That is such a weird buzz.


Okay. I want to just give this a listen real quick and see how many just erroneous pops and clicks there are.


There’s a lot of lip smacks going on, and a big pop/tick right here. That sounds more like a lip smack too. I want to try just the automated overall and see what it’s going to do to this. So we’ve got random clicks going on. I’m going to put the frequency skew in the middle, and I don’t want my sensitivity too high, because I don’t want it messing with his talking.

One of the things that helps a lot with noise reduction is a lot of them give you the ability to hear the difference and only hear what’s going to be removed, so real quick I’m going to do that here with clicks only, and I’m going to preview it.

[clicks and pops]

So what we’re hearing right now is what’s going to be removed when I hit process.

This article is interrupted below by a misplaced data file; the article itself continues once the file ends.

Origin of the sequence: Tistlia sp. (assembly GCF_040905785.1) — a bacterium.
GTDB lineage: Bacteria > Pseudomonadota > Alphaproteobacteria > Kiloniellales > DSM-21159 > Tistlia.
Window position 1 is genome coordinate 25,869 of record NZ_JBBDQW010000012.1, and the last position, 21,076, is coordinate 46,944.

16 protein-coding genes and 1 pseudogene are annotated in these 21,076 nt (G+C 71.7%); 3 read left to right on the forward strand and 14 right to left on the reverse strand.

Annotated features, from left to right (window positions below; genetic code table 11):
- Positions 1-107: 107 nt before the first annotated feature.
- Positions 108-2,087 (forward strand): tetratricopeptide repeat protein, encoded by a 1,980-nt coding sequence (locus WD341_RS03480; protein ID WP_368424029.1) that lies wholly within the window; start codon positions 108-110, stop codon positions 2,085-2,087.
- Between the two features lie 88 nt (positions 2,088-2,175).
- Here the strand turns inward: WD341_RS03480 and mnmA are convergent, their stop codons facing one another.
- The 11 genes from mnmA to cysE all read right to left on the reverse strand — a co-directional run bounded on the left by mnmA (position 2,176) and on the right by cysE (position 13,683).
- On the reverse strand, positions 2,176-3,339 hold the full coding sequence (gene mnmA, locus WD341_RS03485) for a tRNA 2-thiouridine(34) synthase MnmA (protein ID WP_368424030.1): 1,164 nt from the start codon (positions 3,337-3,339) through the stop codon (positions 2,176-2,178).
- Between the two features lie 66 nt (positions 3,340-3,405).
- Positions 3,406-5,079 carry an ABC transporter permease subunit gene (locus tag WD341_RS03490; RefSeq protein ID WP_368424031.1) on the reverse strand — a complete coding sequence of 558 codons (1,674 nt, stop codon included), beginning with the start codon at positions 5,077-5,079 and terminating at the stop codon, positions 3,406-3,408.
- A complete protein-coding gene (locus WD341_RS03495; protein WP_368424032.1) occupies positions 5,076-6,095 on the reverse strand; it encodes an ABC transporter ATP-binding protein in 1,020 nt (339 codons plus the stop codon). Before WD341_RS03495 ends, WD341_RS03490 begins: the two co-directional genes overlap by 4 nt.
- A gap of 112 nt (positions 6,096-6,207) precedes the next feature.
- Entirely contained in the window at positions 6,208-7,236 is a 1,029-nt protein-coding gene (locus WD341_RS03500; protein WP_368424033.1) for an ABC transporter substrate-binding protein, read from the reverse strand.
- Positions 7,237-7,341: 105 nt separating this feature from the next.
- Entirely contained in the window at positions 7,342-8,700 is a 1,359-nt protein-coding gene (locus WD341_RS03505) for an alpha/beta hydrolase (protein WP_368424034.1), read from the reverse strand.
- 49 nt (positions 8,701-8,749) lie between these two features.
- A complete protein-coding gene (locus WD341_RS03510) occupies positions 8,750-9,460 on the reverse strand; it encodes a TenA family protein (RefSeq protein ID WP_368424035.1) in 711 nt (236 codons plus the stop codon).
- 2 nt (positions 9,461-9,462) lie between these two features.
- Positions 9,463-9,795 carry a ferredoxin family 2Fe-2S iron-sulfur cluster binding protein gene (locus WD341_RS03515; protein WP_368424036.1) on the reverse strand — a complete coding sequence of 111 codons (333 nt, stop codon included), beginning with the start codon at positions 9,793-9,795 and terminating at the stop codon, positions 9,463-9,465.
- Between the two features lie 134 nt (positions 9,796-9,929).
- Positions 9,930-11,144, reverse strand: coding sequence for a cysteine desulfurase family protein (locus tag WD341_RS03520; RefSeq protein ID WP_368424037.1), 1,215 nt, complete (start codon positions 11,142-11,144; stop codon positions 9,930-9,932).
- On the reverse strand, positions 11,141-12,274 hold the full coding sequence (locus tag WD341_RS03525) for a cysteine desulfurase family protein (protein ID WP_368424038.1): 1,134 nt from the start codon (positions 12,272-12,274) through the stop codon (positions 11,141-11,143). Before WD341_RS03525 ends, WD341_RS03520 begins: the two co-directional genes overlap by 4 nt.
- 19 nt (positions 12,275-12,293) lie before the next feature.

What I’m really listening for there is to make sure that I’m not removing any words. Everything there just sounded like lip smacks and distortions. So if I process this now…


We can actually watch it remove all of those here if I undo. Got on here, here, and a couple here and here, and when I redo, we can just watch them all disappear.


Okay, so two things I want to point out about what just happened there. First off, the lip smacks were taken away, but not completely. Right here — I’m going to use the mouse — so right here and right here, I noticed that those lip smacks now sound a little more natural as opposed to someone right on a mic going [click] really super loud. Here it is cleaned up.

[dialogue, processed]

And here it is originally.

[dialogue, dry]

Music director. [laughs] We redo it.

[dialogue, processed]

And it sounds more natural, it doesn’t sound like he had the mic closer to him when he was smacking his mouth. Okay?